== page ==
CDI Series - Part 2: How Coders Can Address Coding Mismatches

This is part two of a three part series in which we address how coders can better interact with Clinical Documentation Integrity (CDI) professionals.  In this part, we discuss mismatches and how to best go about resolving them.  In part three we will provide a case example of best practice interaction.

What is “mismatch”?

The term “mismatch”  is most often used to describe a situation whereby the CDI professional has obtained a different DRG than the coder has at final coding.   This can be due to many reasons.  The most frequent reason is that the CDI professional and coder have different principal diagnoses selected.   In other situations, a CC or MCC may not have been coded by either the CDI professional or by the coder. In still other situations, a procedure code coded by the coder may have changed the DRG that the CDI professional arrived at.   The CDI professional may not have coded the procedure impacting the DRG.   There are also other reasons for mismatches.

So what happens?  Usually the CDI professional will perform a final review of their case after it is final coded by the coder. In some cases coders must look at each case to see the CDI’s principal diagnosis and DRG.   If a mismatch is found, the CDI professional may email the coder regarding the mismatch. This happens when the CDI professional either does not agree, or does not understand how the coder arrived at their codes and DRG.  This is when issues can occur for some.  Understandably, the CDI professional thinks their DRG is correct and the coder thinks their DRG is correct. It is up to the coder to communicate effectively with the CDI professional as to why they arrived at a different code and DRG.  Sometimes this is easy, such as when the CDI professional has not included a surgical procedure code that alters the DRG. In this case, the coder includes the procedure code in response to the CDI email, and the procedure description for which it was coded.  That usually will end the mismatch discussion as there is a logical explanation.  There are also times when the coder agrees with the CDI professional after reading the email and explanation. That would be an easy email to respond back with.

When the case involves a different principal diagnosis, then things can get a bit hairy.  The coder must then make sure to effectively communicate why they arrived at the PDX code they did if they think their coding is accurate after seeing the mismatch email.   And, they must communicate effectively without insinuating blame or putting others on the defensive.  This is a delicate communication that must be supported by facts and documentation.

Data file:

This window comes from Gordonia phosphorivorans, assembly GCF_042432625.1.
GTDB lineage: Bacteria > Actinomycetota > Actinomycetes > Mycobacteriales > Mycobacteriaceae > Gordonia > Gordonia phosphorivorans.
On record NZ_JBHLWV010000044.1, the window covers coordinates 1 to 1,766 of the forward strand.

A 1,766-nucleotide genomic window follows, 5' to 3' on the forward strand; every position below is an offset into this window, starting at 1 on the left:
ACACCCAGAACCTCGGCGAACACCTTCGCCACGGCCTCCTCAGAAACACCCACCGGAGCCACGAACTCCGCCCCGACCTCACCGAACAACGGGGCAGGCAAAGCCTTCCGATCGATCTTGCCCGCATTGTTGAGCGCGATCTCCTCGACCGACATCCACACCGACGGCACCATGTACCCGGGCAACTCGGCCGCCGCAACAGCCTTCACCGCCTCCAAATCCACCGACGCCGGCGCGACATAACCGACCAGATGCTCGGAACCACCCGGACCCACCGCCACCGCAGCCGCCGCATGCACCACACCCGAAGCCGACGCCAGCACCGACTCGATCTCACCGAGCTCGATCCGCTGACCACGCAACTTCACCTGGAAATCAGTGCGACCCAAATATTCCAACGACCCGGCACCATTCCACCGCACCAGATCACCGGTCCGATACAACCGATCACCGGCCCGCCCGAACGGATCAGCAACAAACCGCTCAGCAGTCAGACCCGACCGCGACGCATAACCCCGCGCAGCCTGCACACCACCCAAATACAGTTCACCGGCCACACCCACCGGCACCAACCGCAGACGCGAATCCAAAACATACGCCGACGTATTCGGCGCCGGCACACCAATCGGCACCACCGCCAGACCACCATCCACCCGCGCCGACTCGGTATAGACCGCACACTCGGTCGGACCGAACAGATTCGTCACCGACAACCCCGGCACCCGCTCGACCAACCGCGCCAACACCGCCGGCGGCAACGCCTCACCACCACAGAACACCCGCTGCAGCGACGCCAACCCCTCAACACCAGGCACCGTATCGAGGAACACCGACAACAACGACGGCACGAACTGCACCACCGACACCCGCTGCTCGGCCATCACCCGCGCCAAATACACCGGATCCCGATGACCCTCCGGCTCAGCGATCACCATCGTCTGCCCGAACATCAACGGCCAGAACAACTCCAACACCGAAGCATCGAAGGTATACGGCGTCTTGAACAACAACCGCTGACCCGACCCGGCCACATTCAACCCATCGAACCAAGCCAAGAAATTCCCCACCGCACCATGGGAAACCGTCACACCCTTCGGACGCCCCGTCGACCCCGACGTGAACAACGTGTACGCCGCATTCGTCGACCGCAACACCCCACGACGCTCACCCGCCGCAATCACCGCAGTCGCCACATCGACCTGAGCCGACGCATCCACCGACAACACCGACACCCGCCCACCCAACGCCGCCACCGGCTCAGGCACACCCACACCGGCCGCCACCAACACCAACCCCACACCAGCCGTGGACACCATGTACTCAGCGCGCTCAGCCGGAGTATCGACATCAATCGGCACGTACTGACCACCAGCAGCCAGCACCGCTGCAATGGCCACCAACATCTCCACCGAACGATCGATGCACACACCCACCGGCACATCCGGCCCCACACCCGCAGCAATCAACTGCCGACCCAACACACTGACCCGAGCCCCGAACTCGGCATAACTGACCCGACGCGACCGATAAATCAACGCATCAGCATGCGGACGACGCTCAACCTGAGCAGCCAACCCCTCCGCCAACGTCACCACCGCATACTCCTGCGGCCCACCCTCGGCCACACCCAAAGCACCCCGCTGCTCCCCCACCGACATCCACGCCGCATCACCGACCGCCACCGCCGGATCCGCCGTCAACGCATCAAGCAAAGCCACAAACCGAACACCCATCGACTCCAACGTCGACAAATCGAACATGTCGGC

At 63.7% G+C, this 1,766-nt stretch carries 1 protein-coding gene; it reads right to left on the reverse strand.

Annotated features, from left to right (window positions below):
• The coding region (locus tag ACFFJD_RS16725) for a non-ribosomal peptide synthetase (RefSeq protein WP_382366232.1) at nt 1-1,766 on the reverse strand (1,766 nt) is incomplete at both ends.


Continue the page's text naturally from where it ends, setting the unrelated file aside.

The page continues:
Effective Communication

The coder should first think, “How would I want to receive information if I was on the other end of the email I am about to send? What would I want to see to convince me of why the coder assigned the codes that they did?”   Just thinking this through will help communication.   Also, pausing before sending to reread your email may catch some verbiage you may wish to change.  Sometimes there is  a competitive atmosphere between the two departments, however this should not be reflected in communications. They should be positive, factual, and complete.   Here are some suggested steps to take:


    1. Understand where the CDI professional is coming from.  If you see where the CDI professional may have missed a coding guideline, include it with the explanation of your principal or other diagnosis.
    2. Be prompt with your response as the claim may be held or reimbursement affected.
    3. Always be pleasant, even if the email sent to you is not.  Do not take the email tone personally. The CDI professional is just wanting to know why your DRG is different.
    4. Start with “I coded the principal diagnosis (or other diagnosis or procedure) based on this _____. (name official coding guideline, AHA Coding Clinic, Index and then tabular listing.)
    5. Next include “The documentation for the basis of my code selection is ________. (Include the exact documentation (deidentified if possible) that was the basis of the code assignment. Copy the documentation exactly. Do not paraphrase.
    6. Do not include extraneous documentation that is not pertinent to the code assignment.
    7. Do not tell the CDI professional where to find the documentation and then not include it.  It will save time and more emails by providing the documentation that is the basis of the code assignment  Having to send and resend emails impacts productivity for both professionals.
    8. Do not get caught up in endless emails back and forth. Once you send your response with pertinent documentation, guidelines and reasoning, if the CDI professional still disagrees with your coding, refer the case to a coding manager who can address the situation at a higher level.
    9. If the response from the higher level manager or director is to code as the CDI has coded the case, put a notation in the case as to this directive.  In some cases the coder will have to agree to disagree and follow the facility’s manager/director’s instructions.
    10. If a change involves a clinical determination, it may be wise to get a physician liaison to look at the case if it is possible for the coder and CDI to do that.  Not all facilities have physician liaisons/advisors however.


In the final part of this series, we will present a case example to help you understand the above recommendations.

The information contained in this coding advice is valid at the time of posting. Viewers are encouraged to research subsequent official guidance in the areas associated with the topic as they can change rapidly.

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